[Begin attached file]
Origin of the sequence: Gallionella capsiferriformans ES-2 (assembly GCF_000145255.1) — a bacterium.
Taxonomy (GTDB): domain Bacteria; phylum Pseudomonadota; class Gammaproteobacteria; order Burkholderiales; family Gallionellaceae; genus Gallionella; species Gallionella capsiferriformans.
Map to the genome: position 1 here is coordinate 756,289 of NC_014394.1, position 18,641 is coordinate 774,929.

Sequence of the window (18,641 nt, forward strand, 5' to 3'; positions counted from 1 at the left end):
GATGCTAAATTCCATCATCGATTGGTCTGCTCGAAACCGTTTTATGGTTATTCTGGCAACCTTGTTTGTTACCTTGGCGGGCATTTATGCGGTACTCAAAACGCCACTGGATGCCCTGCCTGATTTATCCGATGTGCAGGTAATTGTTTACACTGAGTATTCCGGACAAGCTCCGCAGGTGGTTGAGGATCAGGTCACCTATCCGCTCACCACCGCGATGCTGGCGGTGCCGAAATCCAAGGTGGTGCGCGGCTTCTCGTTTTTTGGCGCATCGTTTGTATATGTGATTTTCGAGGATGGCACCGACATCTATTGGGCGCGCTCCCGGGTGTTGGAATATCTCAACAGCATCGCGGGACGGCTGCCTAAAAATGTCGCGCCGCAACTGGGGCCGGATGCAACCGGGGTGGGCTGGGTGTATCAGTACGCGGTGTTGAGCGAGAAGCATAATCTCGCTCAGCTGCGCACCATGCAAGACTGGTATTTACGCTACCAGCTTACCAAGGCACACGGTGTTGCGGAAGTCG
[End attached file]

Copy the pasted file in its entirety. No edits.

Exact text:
Origin of the sequence: Gallionella capsiferriformans ES-2 (assembly GCF_000145255.1) — a bacterium.
Taxonomy (GTDB): domain Bacteria; phylum Pseudomonadota; class Gammaproteobacteria; order Burkholderiales; family Gallionellaceae; genus Gallionella; species Gallionella capsiferriformans.
Map to the genome: position 1 here is coordinate 756,289 of NC_014394.1, position 18,641 is coordinate 774,929.

Sequence of the window (18,641 nt, forward strand, 5' to 3'; positions counted from 1 at the left end):
GATGCTAAATTCCATCATCGATTGGTCTGCTCGAAACCGTTTTATGGTTATTCTGGCAACCTTGTTTGTTACCTTGGCGGGCATTTATGCGGTACTCAAAACGCCACTGGATGCCCTGCCTGATTTATCCGATGTGCAGGTAATTGTTTACACTGAGTATTCCGGACAAGCTCCGCAGGTGGTTGAGGATCAGGTCACCTATCCGCTCACCACCGCGATGCTGGCGGTGCCGAAATCCAAGGTGGTGCGCGGCTTCTCGTTTTTTGGCGCATCGTTTGTATATGTGATTTTCGAGGATGGCACCGACATCTATTGGGCGCGCTCCCGGGTGTTGGAATATCTCAACAGCATCGCGGGACGGCTGCCTAAAAATGTCGCGCCGCAACTGGGGCCGGATGCAACCGGGGTGGGCTGGGTGTATCAGTACGCGGTGTTGAGCGAGAAGCATAATCTCGCTCAGCTGCGCACCATGCAAGACTGGTATTTACGCTACCAGCTTACCAAGGCACACGGTGTTGCGGAAGTCG